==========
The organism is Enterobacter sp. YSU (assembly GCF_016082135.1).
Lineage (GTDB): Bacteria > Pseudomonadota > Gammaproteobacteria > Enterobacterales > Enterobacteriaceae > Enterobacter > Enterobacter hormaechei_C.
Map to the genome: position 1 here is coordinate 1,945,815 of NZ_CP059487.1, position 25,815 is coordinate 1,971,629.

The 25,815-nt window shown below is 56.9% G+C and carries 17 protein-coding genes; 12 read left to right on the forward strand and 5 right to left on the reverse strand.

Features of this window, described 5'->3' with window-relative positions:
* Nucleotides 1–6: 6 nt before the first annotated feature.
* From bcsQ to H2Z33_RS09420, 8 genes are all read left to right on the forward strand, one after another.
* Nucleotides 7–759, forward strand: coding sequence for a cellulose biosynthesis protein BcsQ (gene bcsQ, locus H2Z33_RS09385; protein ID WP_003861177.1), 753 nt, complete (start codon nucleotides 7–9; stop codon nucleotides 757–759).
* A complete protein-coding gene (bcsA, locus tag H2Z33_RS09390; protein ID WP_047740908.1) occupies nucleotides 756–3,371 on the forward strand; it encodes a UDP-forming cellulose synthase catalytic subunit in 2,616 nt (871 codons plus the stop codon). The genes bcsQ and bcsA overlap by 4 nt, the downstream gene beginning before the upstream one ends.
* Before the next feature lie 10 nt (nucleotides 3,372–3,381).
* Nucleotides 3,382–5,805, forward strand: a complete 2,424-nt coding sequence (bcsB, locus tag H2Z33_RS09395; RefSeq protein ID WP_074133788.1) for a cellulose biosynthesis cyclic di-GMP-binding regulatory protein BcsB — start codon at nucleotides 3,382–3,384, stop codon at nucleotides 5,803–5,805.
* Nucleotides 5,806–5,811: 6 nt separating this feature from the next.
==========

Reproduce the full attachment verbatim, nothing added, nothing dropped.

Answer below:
The organism is Enterobacter sp. YSU (assembly GCF_016082135.1).
Lineage (GTDB): Bacteria > Pseudomonadota > Gammaproteobacteria > Enterobacterales > Enterobacteriaceae > Enterobacter > Enterobacter hormaechei_C.
Map to the genome: position 1 here is coordinate 1,945,815 of NZ_CP059487.1, position 25,815 is coordinate 1,971,629.

The 25,815-nt window shown below is 56.9% G+C and carries 17 protein-coding genes; 12 read left to right on the forward strand and 5 right to left on the reverse strand.

Features of this window, described 5'->3' with window-relative positions:
* Nucleotides 1–6: 6 nt before the first annotated feature.
* From bcsQ to H2Z33_RS09420, 8 genes are all read left to right on the forward strand, one after another.
* Nucleotides 7–759, forward strand: coding sequence for a cellulose biosynthesis protein BcsQ (gene bcsQ, locus H2Z33_RS09385; protein ID WP_003861177.1), 753 nt, complete (start codon nucleotides 7–9; stop codon nucleotides 757–759).
* A complete protein-coding gene (bcsA, locus tag H2Z33_RS09390; protein ID WP_047740908.1) occupies nucleotides 756–3,371 on the forward strand; it encodes a UDP-forming cellulose synthase catalytic subunit in 2,616 nt (871 codons plus the stop codon). The genes bcsQ and bcsA overlap by 4 nt, the downstream gene beginning before the upstream one ends.
* Before the next feature lie 10 nt (nucleotides 3,372–3,381).
* Nucleotides 3,382–5,805, forward strand: a complete 2,424-nt coding sequence (bcsB, locus tag H2Z33_RS09395; RefSeq protein ID WP_074133788.1) for a cellulose biosynthesis cyclic di-GMP-binding regulatory protein BcsB — start codon at nucleotides 3,382–3,384, stop codon at nucleotides 5,803–5,805.
* Nucleotides 5,806–5,811: 6 nt separating this feature from the next.